Lee, SSY and Mackey, DA and Lingham, G and Crewe, JM and Richards, MD and Chen, FK and Charng, J and Ng, F and Flitcroft, I and Loughman, JJ and Azuara-Blanco, A and Logan, NS and Hammond, CJ and Chia, A and Truong, TT and Clark, A, Western Australia Atropine for the Treatment of Myopia (WA-ATOM) study: Rationale, methodology and participant baseline characteristics, Clinical and Experimental Ophthalmology, 48 pp. 569-579. ISSN 1442-6404 (2020) [Refereed Article]
© 2020 Royal Australian and New Zealand College of Ophthalmologists
Importance: Atropine eyedrops are a promising treatment for slowing myopia progression in East Asian children. However, its effects on children in Australia, including those of non-Asian background, have not been well-studied.
Background: The Western Australia Atropine for the Treatment of Myopia (WA-ATOM) study aims to determine the efficacy and long-term effects of low-dose atropine eyedrops in myopia control. This paper describes the study rationale, methodology and participant baseline characteristics.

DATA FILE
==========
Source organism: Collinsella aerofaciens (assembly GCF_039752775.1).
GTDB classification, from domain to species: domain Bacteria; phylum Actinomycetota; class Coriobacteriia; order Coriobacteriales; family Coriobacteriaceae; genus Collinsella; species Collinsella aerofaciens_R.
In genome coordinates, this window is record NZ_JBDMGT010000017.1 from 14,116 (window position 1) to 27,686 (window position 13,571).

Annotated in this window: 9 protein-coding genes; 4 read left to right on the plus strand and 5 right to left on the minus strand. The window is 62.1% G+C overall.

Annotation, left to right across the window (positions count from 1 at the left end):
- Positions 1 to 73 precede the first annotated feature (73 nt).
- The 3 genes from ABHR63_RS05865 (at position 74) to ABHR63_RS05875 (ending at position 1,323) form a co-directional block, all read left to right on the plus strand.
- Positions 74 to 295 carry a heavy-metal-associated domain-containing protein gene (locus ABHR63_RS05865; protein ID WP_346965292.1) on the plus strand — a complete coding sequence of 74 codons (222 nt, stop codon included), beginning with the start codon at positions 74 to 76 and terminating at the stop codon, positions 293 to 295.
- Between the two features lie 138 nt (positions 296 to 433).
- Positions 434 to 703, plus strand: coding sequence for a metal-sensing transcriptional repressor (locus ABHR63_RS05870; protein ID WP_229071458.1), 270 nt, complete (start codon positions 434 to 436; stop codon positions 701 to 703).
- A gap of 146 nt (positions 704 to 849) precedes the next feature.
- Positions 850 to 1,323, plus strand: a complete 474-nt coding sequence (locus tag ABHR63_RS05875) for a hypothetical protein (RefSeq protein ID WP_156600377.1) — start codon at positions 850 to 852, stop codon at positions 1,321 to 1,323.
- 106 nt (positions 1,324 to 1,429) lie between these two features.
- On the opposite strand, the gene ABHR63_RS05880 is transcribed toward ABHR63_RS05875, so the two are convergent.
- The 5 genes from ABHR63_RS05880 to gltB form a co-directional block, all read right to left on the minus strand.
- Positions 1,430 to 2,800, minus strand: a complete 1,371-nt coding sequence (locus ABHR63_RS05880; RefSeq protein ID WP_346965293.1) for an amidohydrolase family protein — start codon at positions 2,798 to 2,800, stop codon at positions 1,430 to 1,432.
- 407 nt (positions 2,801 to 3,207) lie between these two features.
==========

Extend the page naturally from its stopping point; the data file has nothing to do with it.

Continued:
Design: Single-centre, double-masked, randomized controlled trial.
Participants: Children (6-16 years) with spherical equivalent ≤-1.50 D in each eye, astigmatism ≤1.50 D and myopia progression by ≥0.50 D/year.
Methods: Enrolled children were randomly assigned 2:1 to receive 0.01% atropine or placebo eyedrops. Participants are examined every 6 months during first 3 years of the study (2-year treatment phase followed by a 1-year washout phase), and then at a 5-year follow-up (2 years after the end of the washout phase).
Main outcome measures: Annual progression rate of myopia and axial length, tolerability to eyedrops and incidence and severity of unwanted effects.
Results: Out of 311 children who were referred, 242 were suitable for study participation, and 153 were subsequently enrolled. The baseline characteristics of enrolled participants are presented.
Conclusions and relevance: Outcomes of the WA-ATOM study will inform on the efficacy, tolerability, safety and long-term effects of low-dose atropine eyedrops in myopia control in Australian children. The impact of ocular sun exposure, iris colour and parental myopia on the efficacy of low-dose atropine will also be assessed.
|Item Type:||Refereed Article|
|Keywords:||atropine eyedrop, myopia, myopia control, myopia treatment|
|Research Division:||Biomedical and Clinical Sciences|
|Research Group:||Ophthalmology and optometry|
|Objective Group:||Clinical health|
|Objective Field:||Clinical health not elsewhere classified|
|UTAS Author:||Mackey, DA (Professor David Mackey)|
|Web of Science® Times Cited:||4|
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